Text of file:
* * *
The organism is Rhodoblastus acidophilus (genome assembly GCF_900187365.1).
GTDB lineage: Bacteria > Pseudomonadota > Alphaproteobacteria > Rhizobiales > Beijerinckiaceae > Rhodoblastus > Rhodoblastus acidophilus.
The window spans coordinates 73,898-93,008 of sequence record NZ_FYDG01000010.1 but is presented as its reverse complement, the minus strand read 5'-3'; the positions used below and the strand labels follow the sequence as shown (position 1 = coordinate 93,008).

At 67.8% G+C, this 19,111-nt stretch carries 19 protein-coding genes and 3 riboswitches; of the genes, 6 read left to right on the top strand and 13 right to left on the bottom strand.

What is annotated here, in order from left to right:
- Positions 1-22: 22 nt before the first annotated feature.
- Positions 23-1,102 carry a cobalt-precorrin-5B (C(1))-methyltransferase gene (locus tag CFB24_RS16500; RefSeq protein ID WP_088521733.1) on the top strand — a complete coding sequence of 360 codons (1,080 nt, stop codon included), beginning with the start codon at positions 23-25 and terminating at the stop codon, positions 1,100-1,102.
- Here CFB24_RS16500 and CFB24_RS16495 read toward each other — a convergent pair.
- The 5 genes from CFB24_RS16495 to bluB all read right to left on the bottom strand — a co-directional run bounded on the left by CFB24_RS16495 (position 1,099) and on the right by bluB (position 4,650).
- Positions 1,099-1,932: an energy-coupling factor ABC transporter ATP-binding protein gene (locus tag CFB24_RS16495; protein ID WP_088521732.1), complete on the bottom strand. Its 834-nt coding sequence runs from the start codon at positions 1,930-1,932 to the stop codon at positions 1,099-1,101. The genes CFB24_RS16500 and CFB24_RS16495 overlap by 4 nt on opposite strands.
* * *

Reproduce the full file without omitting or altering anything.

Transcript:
The organism is Rhodoblastus acidophilus (genome assembly GCF_900187365.1).
GTDB lineage: Bacteria > Pseudomonadota > Alphaproteobacteria > Rhizobiales > Beijerinckiaceae > Rhodoblastus > Rhodoblastus acidophilus.
The window spans coordinates 73,898-93,008 of sequence record NZ_FYDG01000010.1 but is presented as its reverse complement, the minus strand read 5'-3'; the positions used below and the strand labels follow the sequence as shown (position 1 = coordinate 93,008).

At 67.8% G+C, this 19,111-nt stretch carries 19 protein-coding genes and 3 riboswitches; of the genes, 6 read left to right on the top strand and 13 right to left on the bottom strand.

What is annotated here, in order from left to right:
- Positions 1-22: 22 nt before the first annotated feature.
- Positions 23-1,102 carry a cobalt-precorrin-5B (C(1))-methyltransferase gene (locus tag CFB24_RS16500; RefSeq protein ID WP_088521733.1) on the top strand — a complete coding sequence of 360 codons (1,080 nt, stop codon included), beginning with the start codon at positions 23-25 and terminating at the stop codon, positions 1,100-1,102.
- Here CFB24_RS16500 and CFB24_RS16495 read toward each other — a convergent pair.
- The 5 genes from CFB24_RS16495 to bluB all read right to left on the bottom strand — a co-directional run bounded on the left by CFB24_RS16495 (position 1,099) and on the right by bluB (position 4,650).
- Positions 1,099-1,932: an energy-coupling factor ABC transporter ATP-binding protein gene (locus tag CFB24_RS16495; protein ID WP_088521732.1), complete on the bottom strand. Its 834-nt coding sequence runs from the start codon at positions 1,930-1,932 to the stop codon at positions 1,099-1,101. The genes CFB24_RS16500 and CFB24_RS16495 overlap by 4 nt on opposite strands.